The weather is improving, and we are already looking forward to some great paddling trips. It may not be glamorous, but have you considered your back up plans in case something goes wrong.
My background includes 26 years of white water paddling, 9 years of sea kayaking, and 15 years as a paramedic. I’d like to share with you some of my experiences and knowledge, to help you better prepare for those incidents that crop up from time to time. My focus will be on healthcare.
Hopefully you won’t need to, but there are several places you can easily access the NHS when you are in a hurry.
- A pharmacy
- A Minor Injuries Unit (MIU),
- Urgent Care Centres (UCC)
- Walk-In- Centre (WIC)
- Accident and Emergency Department. (A+E)
- 111 or 999
Knowing where the most appropriate facility is situated, can save you time, and speed up access to care. For most injuries sustained whilst kayaking, a MIU will be perfectly adequate. Before you leave for your trip, it’s worth making a note of the phone numbers of the MIU near your paddling destination. Don’t rely too heavily on your Smartphone, and having a signal.
Minor injuries units and urgent care centres CAN treat:
- sprains and strains
- broken bones
- wound infections
- minor burns and scalds
- minor head injuries
- insect and animal bites
- minor eye injuries
- injuries to the back, shoulder and chest
If you want to access a MIU or UCC then call ahead to check they will accept you. It all depends on what equipment and staff they have available on the day. Remember that you’re most likely to be paddling on a weekend when they may be closed or operating with fewer staff. If you attend a MIU you could save yourself hours of waiting. ALL life threatening conditions need to access A+E via 999.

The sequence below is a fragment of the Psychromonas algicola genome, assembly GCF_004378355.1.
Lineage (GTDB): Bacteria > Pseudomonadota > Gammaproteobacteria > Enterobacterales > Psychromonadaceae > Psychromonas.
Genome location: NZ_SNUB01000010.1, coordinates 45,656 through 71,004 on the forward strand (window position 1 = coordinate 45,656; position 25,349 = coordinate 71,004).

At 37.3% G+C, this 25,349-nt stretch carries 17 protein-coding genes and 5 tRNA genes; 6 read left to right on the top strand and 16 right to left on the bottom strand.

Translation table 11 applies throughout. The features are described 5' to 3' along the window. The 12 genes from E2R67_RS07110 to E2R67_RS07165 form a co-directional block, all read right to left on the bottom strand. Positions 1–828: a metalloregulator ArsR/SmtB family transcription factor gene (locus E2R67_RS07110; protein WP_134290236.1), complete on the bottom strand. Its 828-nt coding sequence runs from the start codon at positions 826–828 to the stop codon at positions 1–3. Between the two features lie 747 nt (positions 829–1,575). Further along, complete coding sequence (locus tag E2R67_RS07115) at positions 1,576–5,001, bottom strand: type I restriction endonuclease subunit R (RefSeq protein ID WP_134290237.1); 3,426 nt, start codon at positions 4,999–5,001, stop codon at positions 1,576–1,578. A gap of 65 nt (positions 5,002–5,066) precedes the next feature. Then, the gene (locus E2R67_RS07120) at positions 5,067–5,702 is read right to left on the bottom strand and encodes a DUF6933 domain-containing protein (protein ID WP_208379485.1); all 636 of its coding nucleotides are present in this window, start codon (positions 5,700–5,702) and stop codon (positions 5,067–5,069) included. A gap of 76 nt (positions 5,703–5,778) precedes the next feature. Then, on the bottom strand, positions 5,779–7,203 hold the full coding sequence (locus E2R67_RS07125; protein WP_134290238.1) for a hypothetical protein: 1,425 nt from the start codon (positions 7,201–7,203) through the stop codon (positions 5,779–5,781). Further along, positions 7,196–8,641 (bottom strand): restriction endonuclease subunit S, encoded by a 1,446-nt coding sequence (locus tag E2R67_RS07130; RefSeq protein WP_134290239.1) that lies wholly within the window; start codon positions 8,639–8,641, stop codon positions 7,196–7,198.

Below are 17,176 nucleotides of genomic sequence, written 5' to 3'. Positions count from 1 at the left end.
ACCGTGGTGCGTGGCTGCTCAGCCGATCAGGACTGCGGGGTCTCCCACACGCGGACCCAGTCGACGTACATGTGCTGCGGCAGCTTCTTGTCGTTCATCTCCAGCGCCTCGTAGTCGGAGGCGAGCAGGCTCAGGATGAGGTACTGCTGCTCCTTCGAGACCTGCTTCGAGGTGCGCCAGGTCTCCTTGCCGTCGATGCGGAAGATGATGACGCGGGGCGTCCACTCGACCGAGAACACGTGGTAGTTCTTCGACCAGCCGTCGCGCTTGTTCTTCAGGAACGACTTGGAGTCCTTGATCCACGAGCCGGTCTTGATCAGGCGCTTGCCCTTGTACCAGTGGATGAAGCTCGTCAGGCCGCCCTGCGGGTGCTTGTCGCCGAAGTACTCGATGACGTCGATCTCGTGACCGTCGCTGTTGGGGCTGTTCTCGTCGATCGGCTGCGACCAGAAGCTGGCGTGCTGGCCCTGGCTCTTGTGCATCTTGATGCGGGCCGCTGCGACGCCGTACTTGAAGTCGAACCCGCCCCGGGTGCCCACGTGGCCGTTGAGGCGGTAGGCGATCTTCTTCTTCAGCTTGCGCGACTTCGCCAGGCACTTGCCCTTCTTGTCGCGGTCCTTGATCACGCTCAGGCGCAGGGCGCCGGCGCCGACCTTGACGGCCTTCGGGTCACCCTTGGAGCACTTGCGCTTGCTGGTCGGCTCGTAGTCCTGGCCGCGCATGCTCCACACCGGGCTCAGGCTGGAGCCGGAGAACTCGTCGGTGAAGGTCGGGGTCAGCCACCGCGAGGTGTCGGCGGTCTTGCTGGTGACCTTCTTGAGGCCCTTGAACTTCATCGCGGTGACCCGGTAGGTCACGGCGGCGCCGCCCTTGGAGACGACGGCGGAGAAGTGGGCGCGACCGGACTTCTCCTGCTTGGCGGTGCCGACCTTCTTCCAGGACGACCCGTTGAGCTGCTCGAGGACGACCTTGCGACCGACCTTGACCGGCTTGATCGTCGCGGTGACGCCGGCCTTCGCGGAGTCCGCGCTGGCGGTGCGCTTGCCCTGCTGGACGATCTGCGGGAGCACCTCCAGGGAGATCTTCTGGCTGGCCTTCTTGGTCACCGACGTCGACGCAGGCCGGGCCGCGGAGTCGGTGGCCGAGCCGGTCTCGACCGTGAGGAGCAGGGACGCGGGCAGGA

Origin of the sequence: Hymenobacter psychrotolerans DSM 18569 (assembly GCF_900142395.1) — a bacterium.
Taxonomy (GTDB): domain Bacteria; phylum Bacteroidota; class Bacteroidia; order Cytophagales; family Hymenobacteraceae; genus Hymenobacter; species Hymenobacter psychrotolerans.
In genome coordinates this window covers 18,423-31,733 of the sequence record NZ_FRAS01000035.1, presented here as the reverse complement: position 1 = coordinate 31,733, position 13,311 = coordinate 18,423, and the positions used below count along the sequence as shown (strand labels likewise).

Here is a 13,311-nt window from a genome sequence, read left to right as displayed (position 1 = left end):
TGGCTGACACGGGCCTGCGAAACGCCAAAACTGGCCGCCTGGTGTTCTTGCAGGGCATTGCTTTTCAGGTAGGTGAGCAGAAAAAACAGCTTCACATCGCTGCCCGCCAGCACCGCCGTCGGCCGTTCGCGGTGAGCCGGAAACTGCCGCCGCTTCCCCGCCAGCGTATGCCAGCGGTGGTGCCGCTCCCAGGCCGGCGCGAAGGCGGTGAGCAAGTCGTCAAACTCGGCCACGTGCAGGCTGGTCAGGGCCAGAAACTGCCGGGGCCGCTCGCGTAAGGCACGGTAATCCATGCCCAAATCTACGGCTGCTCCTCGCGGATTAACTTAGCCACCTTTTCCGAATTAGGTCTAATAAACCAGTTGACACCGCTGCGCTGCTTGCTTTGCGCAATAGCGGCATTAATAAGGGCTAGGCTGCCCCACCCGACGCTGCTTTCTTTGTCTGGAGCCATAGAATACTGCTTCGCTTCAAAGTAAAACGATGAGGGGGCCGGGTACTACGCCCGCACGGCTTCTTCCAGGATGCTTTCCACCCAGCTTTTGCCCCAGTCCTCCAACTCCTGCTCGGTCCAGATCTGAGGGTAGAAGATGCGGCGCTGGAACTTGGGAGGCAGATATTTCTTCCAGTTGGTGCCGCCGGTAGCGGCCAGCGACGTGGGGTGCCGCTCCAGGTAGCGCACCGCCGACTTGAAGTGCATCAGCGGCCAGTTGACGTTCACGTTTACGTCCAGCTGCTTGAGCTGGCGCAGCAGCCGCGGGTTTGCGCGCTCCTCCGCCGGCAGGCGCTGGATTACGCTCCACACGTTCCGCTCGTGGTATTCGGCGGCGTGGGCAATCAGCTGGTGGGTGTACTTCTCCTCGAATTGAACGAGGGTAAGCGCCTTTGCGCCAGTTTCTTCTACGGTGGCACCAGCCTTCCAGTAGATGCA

There are a few notable conditions that they cannot deal with and which we might encounter whilst on a kayaking trip.
Minor Injuries Units and urgent care centres CANNOT treat, amongst other things:
- chest pain
- breathing difficulties
- major injuries
- stomach pains
- allergic reactions
For a full list see the website http://www.nhs.uk/NHSEngland/AboutNHSservices/Emergencyandurgentcareservices/Pages/Minorinjuriesunit.aspx
Re-enactment: Notice the gentle head-tilt to keep the airway open. The helmet was removed to enable better control of the head. Also, we now don’t want a tight chinstrap that could constrict the airway. In the actual incident we had equal support on both sides of the casualty.
Pre-Trip Information Gathering
1. In case of an emergency then as group leader, do you have enough details on the paddlers in your group so that doctors can access medical records?
- Date of Birth
Other details that would be of assistance to health care professionals are:
- Known allergies
- Known medical conditions
- Medications taken
- Emergency contact details